Buying on Credit

This is a collage of various advertisements for items to buy on credit. I thought it was interesting because this, the 1920s, was one of the first times in American History that commercialism based on credit was widely accepted and common. This was one of the contributors to the Great Depression.

 

https://docs.google.com/a/cps.edu/presentation/d/1pdpwbx29JNhz5fdvBGIx6fhAw4BorXeAynSSpojPGkc/edit?usp=sharing

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8 thoughts on “Buying on Credit

  1. I like your collage because it takes you back to the 1920s. Your collage allows me to see how normal buying on credit was in society during the 1920s. My favorite picture was the “put 10 dollars down for a refrigerator and pay the rest off in two years”. Also, I liked the 1920s credit card you used because it shocked me at how different credit cards look like now. Your collage is very simple, cute, and easy to read!!

  2. Your collage is a great representation of the ’20s attitude on credit buying. I like your choice of pictures because it shows the almost unhealthy consumer culture and to a further extent foreshadows one of the causes of the Great Depression. Your collage has a sense of nostalgia to it and as Summer said it truly takes you back to the 1920s. Great job done!

  3. I really like how your collage demonstrates the appeal of buying on credit. It’s not always easy from just reading books to understand what people were so enchanted by with buying on credit back then, but this really illustrates that. People were constantly being encouraged to buy things everywhere they looked, and they were also being told that they could. What could go wrong?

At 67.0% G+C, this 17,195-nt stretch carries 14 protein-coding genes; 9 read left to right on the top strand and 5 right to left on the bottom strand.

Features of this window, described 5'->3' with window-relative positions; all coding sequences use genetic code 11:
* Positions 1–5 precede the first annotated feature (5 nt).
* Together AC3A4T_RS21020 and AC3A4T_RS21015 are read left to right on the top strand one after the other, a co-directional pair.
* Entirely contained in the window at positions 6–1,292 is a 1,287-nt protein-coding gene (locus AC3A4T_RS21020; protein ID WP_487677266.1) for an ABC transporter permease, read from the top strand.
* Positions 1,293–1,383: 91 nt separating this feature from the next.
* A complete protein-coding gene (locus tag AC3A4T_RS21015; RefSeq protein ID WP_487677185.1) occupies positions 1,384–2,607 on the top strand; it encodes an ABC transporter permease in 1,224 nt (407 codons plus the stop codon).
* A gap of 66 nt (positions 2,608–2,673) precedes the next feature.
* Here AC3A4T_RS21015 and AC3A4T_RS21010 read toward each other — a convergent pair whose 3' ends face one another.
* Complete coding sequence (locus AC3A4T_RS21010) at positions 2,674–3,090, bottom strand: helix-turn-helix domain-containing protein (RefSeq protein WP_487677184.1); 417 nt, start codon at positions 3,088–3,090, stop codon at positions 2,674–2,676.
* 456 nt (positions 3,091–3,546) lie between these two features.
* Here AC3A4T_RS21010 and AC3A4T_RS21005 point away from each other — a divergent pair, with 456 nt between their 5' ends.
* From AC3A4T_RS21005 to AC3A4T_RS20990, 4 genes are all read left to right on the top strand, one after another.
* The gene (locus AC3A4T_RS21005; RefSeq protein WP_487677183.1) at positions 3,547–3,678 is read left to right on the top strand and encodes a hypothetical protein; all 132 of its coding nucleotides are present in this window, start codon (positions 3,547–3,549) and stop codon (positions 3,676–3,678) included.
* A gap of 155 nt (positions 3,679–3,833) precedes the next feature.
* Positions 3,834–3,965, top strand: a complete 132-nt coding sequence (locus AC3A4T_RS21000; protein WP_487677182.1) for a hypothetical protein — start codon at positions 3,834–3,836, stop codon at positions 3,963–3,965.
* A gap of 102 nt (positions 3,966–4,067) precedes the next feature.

4. I like how you bunched the advertisements together to give the whole post an “in the moment” feel. So many sensory details trying to grab at you and convince you to join in on the buying on margin. I find it kind of scary that people can be so easily won over words without a second thought about the consequences.

  5. Your collage is so nice! Like the others have said, I was really able to see the enticing nature of these advertisements. Even looking at it, I felt a slight desire to fall into that mindset too. Because they were often shown as simple and quick ways to achieve the universal “American Dream” of happy, prosperous lives, the everyday citizens would have been easy targets for the manipulative and incomplete information provided too them. This compilation of ads successfully captures their power.

  6. It sums up some of the major products that people were investing in and buying (investing in the stock market and buying television sets) and explaining buying on the margin. Also I agree with Ellianag (see comment above) that in a way this collage does allude to the seemingly quick achievement of the American Dream.

  7. This collage shows the excitement about finally being able to buy all the new products out there and how it affected advertising. It’s interesting to look back on how people felt about this system knowing what we know now about the great depression and how destructive this system turned out to be. People were blinded by the opportunity and they couldn’t see the consequences.

  8. I find this very interesting because it shows buying on credit as an exciting new thing. I like how it is somewhat similar to the credit ads we have now, with “buy now pay later” as a major slogan. Its interesting to see the reactions of people in the 1920s to this system versus people today who know it as the standard.

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